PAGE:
Sarcasm is my love language
“Sarcasm is my love language.” You’ve seen the t-shirt. I live with the guy who should have created it.
As a teenager, I was the master of sarcasm. But I figured out (probably a little too late) that my friends liked me better when I wasn’t being a smart aleck. (For some reason, they didn’t like me always reminding them how stupid they were, and how smart I was. Go figure.) So I banished my sharp tongue to a prison behind zipped lips.
Enter Robbie McDonald. I had about two decades of practicing daily encouragement when we got married. I willingly obeyed all the marriage books that told me to build him up verbally, not tear down. I was familiar with the damage of sarcasm, so my mouth was rigorously trained.
But even my sincerest forms of verbal affirmation were always taken the wrong way. My encouragement made him feel awkward.
I felt rejected. And confused. What good were my compliments when they pushed my husband away?
It didn’t take long to discover that Robbie thought my “uplifting, encouraging” language was too sugary and gushy. It seemed phony, cheap, and sarcastic to him. (My non-sarcasm came across as sarcasm—how’s that for irony?) But intentional sarcasm he thought was funny and lighthearted, a way of flirting.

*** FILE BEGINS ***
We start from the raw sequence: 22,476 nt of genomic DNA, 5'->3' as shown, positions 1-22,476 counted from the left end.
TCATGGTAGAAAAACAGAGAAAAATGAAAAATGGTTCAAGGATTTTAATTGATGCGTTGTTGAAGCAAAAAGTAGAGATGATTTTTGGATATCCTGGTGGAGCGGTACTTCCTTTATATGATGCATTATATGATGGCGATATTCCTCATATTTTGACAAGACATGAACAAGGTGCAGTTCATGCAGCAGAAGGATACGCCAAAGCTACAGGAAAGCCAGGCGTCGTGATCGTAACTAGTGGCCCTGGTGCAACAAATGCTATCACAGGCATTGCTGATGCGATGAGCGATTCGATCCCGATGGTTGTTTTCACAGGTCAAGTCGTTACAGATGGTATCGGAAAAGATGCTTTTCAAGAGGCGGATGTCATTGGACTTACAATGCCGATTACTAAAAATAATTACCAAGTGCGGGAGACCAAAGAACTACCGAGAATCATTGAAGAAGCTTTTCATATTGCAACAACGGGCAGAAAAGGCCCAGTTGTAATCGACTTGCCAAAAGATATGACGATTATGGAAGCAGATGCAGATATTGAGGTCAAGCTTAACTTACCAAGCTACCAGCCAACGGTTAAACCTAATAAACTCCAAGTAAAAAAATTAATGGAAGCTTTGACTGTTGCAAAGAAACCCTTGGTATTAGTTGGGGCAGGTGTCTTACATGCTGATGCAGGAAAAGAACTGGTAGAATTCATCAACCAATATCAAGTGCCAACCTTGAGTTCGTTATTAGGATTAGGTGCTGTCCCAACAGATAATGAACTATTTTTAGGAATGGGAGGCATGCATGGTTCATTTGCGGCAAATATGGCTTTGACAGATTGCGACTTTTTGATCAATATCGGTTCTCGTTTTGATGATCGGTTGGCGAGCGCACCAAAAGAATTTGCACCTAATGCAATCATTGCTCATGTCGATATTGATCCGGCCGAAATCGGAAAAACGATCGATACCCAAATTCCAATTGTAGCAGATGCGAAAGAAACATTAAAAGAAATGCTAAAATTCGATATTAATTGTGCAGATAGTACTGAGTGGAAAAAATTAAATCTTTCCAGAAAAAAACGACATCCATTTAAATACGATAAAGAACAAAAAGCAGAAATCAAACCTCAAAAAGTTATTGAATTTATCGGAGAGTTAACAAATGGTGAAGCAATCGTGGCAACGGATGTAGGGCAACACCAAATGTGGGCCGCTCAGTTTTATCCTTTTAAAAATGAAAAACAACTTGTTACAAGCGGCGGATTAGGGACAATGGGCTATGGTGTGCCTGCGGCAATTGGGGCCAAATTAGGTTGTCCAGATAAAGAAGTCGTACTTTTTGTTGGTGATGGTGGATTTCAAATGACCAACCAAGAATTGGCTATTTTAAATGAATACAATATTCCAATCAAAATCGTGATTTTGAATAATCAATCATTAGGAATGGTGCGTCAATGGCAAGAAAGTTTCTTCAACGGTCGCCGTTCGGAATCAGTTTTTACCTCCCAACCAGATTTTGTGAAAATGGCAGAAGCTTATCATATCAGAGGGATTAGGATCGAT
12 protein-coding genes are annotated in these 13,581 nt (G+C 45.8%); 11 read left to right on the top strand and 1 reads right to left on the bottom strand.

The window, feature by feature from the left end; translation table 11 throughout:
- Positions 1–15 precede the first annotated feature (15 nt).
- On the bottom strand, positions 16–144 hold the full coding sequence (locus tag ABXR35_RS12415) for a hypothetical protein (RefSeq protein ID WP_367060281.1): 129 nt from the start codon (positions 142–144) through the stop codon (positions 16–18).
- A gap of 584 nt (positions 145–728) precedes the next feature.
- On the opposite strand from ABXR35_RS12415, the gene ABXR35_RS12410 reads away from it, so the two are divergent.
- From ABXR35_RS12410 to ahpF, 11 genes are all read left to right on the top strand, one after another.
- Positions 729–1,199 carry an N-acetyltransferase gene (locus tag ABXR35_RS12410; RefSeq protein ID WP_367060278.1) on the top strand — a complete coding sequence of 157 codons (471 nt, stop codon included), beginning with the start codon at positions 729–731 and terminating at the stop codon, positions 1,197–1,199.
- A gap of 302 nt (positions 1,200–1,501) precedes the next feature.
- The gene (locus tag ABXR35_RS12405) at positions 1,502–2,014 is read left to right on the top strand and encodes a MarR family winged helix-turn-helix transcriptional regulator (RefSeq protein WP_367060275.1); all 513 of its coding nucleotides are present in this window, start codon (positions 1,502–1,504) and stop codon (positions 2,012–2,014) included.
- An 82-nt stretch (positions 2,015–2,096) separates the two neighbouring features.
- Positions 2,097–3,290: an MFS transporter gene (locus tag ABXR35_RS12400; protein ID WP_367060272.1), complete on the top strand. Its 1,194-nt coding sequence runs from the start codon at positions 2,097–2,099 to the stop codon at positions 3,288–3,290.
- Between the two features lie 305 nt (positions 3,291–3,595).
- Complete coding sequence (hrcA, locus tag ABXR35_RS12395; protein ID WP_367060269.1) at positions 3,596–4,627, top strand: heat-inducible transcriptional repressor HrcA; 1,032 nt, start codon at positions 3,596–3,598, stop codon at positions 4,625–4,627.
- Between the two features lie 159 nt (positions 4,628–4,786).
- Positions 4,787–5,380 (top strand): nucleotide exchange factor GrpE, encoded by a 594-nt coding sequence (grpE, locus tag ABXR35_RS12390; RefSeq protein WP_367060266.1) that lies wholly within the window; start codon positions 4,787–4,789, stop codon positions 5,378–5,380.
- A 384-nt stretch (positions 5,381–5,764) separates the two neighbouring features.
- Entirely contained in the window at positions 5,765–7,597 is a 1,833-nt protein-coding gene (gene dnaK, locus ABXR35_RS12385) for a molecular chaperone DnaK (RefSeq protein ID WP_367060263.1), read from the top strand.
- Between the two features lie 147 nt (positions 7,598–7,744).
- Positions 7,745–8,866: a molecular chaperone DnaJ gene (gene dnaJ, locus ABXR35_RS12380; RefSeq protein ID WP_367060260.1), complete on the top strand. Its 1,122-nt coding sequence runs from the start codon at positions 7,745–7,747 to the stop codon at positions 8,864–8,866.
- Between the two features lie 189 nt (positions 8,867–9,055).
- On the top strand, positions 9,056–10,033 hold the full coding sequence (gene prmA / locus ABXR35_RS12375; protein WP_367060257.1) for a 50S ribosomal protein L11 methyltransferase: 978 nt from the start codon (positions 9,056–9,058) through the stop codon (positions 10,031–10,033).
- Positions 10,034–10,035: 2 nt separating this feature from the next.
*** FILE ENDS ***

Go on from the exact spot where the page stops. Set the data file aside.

After some trial and lots of error, I found there is a happy medium. Life-giving words are true and kind. But they don’t have to be gushing, disingenuous, or too sweet.
None of us want to be that wife in Proverbs 21:9who is so sarcastic she makes her husband want to live on the roof. My words still need to fit the bill for giving grace, for not corrupting (Ephesians 4:29).
But I also shouldn’t be the woman who flatters so much that she works ruin (Proverbs 26:28).
In the end, I had to relearn to add some salty sarcasm to my sweet compliments. It seems to make my sincere, mushy compliments more palatable to Robbie. Turns out that for us, giving compliments is like baking chocolate chip cookies—a little salt in the recipe makes the sweet taste better.
Do you know what kind of words speak love and encouragement to your spouse?
Have trouble guarding your tongue in the heat of the moment? Here are “10 Verses to Help You Watch Your Words.”
The good stuff: Let your speech always be gracious, seasoned with salt, so that you may know how you ought to answer each person (Colossians 4:6).
Consider your words to your spouse. Are they too sweet? Are they too salty? Think of some ways you can encourage your spouse without words. What are some changes you can make to your speech to connect better with your love?
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